I've finally finished the DIY laptop case project that I'd been
working on, and moreover had the time to recover from it.
The plan was to create a fabric case for my ancient Macbook Air,
with the external cover using pinstripe fabric at an angle, and the
inside using a patchwork of Clarissa Hulse fabric.
Overall, I'm pretty happy about the result, although I'll admit the
quality of work's not great:
After comparing a few alternatives, the design I used came from here.
I decided on a plastic zip so as not to damage the notebook, and
learnt far too much about the varieties of zip design before promptly
forgetting it all. I decided to go for a nice chunky zip in bright
orange as a bit of a contrast to quiet pin-stripe.
Anyway, I was never going to produce a result as good as someone
with proper sewing experience, and as I'm making a one-off the lessons
I learnt are somewhat lost, but I really wanted to create my design
myself, and, well, it was an interesting learning experience. :)
Here are some things I learnt:
- Working with fabric is hard. Constructing something that's the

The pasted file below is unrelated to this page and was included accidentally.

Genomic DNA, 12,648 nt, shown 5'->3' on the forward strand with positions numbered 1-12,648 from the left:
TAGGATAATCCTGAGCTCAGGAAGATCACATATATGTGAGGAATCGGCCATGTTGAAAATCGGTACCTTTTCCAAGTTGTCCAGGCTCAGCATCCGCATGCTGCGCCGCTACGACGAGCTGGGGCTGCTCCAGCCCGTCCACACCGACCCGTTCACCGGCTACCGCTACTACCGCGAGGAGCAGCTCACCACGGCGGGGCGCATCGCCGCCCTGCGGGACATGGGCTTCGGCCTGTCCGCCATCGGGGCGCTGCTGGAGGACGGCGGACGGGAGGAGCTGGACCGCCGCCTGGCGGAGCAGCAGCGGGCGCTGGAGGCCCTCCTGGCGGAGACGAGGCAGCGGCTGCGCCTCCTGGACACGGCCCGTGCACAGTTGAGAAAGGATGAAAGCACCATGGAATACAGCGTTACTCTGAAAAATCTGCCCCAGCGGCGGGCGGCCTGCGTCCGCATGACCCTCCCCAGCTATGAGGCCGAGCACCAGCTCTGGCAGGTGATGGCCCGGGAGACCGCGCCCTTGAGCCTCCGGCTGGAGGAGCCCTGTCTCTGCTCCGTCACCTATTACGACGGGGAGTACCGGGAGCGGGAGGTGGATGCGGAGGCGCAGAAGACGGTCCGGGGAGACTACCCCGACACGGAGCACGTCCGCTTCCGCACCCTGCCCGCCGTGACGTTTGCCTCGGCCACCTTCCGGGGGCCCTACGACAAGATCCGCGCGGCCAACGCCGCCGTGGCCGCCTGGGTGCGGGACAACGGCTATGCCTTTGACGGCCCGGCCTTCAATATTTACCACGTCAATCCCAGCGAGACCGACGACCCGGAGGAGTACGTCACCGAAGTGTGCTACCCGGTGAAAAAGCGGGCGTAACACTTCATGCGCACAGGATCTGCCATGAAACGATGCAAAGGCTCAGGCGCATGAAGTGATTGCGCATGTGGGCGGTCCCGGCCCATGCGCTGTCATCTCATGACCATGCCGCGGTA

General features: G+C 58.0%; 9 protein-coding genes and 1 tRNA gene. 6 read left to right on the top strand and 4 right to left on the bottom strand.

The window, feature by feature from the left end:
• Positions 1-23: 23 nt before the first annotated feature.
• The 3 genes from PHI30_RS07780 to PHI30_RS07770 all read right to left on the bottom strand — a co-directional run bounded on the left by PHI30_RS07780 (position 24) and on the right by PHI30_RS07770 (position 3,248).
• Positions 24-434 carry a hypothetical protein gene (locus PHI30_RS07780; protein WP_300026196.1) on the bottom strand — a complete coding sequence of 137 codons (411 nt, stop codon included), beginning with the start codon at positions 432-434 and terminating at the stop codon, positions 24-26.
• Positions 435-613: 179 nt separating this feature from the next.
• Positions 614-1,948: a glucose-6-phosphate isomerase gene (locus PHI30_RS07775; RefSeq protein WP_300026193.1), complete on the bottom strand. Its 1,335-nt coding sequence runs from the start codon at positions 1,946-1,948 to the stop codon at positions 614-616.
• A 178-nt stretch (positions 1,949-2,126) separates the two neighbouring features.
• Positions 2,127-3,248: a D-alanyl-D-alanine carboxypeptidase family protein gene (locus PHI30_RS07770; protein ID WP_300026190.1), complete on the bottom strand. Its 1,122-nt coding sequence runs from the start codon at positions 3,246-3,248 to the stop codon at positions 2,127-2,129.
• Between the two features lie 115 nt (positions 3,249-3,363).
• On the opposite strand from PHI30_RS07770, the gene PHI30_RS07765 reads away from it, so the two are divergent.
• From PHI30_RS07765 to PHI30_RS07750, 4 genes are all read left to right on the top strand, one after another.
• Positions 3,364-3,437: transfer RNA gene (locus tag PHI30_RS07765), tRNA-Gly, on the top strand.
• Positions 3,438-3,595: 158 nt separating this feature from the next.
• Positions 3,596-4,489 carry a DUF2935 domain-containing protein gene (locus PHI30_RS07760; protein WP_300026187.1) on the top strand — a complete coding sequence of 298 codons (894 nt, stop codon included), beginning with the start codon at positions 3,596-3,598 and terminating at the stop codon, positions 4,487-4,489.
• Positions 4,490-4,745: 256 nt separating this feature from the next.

right shape from wood might be difficult, but when the material keeps
changing shape, scrunching up, stretching, etc., it's a right pain.
- Also, you're kind of expected to create more complex shapes - the
fabric will have changes of direction and rounded corners, whereas
with other materials you can just leave it all nice and square. In
short, smooth corners are hard.
- Clarissa Hulse fabric off-cuts patch-worked together produced the
effect I wanted. We considered the fabric for curtains, but big,
expensive silk curtains would have been destroyed by the children by
now, so not doing that was a good move.
- Chunky zips are a right pain. They want to lie flat. They
certainly don't want to be part of a 180 degree turn-around at the
edge of the case. They come with chunky strips of heavy-duty material
attached, in order to zip big, heavy things effectively, and that's
really bad for this kind of application. I trimmed off what I could,
especially at the ends, which helped somewhat.
- Don't let people close. The finishing, especially around the
corners of the zip, is bad.
Despite all that, it was a fun project.